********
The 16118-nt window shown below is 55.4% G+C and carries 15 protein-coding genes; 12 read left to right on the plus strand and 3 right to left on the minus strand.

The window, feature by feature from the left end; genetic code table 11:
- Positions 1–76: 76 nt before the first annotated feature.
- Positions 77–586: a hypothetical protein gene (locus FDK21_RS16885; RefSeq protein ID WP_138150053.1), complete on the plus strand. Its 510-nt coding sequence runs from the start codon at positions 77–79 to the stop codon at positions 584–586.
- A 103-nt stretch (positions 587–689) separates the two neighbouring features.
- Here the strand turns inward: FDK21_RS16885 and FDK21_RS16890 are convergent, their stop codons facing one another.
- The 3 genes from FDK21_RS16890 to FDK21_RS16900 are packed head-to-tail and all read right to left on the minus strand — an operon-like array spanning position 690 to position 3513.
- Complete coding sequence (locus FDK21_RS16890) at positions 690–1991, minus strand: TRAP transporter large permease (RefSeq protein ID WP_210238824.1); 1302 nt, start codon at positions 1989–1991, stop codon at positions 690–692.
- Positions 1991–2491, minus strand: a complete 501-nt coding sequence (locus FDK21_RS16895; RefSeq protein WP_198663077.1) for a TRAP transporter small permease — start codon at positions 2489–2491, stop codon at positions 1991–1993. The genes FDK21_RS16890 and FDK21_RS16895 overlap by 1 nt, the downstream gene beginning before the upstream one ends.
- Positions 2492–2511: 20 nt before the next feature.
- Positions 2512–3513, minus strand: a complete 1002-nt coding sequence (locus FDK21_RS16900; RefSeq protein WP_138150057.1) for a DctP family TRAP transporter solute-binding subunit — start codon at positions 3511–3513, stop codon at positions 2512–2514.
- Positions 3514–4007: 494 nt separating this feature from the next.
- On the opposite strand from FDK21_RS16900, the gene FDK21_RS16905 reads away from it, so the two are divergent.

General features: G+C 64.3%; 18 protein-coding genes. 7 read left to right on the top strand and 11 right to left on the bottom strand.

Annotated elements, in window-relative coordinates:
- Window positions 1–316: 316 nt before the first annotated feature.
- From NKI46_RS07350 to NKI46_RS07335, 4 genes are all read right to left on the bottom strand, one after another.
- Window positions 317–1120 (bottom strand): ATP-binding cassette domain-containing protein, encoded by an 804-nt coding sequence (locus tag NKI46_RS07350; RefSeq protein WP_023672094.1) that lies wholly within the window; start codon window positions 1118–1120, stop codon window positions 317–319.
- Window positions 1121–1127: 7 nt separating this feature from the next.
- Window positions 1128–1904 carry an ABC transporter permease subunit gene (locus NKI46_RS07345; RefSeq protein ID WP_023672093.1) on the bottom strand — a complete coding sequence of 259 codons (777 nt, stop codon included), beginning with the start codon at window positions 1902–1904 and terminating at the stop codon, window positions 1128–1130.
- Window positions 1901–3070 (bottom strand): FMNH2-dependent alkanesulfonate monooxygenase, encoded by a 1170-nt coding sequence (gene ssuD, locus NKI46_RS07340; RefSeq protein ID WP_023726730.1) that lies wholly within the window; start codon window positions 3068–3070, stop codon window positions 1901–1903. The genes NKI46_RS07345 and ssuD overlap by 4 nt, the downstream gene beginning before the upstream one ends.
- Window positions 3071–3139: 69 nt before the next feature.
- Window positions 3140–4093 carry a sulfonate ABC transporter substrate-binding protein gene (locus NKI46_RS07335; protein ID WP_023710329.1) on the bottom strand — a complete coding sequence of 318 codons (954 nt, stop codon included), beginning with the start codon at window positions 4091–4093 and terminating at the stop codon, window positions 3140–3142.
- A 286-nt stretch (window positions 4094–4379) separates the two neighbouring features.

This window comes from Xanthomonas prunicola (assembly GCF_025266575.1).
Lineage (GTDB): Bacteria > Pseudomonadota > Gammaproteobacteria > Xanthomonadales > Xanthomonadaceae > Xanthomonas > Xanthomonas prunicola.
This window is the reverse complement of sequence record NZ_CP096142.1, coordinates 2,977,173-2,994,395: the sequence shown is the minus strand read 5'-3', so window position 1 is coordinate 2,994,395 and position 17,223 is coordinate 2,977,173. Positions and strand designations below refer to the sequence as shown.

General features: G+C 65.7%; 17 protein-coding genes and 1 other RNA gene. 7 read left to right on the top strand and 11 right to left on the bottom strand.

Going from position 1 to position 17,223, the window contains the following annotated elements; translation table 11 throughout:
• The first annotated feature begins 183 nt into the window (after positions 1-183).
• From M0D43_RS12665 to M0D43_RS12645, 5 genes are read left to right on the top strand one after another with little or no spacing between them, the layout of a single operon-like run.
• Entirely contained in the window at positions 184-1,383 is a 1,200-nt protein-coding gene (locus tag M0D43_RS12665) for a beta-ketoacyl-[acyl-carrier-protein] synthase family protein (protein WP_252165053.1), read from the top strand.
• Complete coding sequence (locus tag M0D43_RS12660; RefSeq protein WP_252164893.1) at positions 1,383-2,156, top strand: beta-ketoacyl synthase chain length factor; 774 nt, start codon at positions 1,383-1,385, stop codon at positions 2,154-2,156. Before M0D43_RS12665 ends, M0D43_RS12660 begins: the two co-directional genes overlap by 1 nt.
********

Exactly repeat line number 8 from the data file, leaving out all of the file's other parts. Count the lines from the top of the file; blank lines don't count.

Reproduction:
- Complete coding sequence (locus FDK21_RS16890) at positions 690–1991, minus strand: TRAP transporter large permease (RefSeq protein ID WP_210238824.1); 1302 nt, start codon at positions 1989–1991, stop codon at positions 690–692.